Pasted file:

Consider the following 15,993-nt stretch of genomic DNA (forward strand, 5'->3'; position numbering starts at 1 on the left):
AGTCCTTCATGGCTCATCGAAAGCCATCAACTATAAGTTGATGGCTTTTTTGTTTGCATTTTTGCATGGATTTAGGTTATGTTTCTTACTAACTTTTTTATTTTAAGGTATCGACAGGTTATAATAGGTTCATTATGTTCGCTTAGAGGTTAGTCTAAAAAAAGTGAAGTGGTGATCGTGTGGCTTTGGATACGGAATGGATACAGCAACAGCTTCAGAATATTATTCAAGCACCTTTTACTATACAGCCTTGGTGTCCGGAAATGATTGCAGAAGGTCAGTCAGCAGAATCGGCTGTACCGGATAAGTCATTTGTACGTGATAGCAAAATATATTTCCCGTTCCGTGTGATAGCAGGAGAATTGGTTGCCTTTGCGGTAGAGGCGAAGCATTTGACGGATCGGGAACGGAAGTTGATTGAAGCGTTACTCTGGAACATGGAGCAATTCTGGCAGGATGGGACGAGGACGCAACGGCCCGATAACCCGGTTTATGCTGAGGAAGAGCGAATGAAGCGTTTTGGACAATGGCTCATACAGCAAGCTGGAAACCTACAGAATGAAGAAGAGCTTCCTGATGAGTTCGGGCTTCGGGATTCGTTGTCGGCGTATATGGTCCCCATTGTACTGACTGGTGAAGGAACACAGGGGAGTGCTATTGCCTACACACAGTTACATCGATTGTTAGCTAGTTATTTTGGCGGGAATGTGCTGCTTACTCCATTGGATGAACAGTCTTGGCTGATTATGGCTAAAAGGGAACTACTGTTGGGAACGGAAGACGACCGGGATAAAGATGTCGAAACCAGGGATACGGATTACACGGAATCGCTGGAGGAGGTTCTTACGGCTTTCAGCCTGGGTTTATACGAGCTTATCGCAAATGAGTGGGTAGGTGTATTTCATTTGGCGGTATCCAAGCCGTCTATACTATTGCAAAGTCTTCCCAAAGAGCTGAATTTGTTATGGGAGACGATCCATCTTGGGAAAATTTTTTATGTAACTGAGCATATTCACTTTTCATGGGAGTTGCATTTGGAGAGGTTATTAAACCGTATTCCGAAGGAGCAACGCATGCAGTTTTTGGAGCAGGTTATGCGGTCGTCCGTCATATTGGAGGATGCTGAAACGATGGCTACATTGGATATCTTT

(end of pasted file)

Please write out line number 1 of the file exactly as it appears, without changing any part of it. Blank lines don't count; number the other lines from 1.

Consider the following 15,993-nt stretch of genomic DNA (forward strand, 5'->3'; position numbering starts at 1 on the left):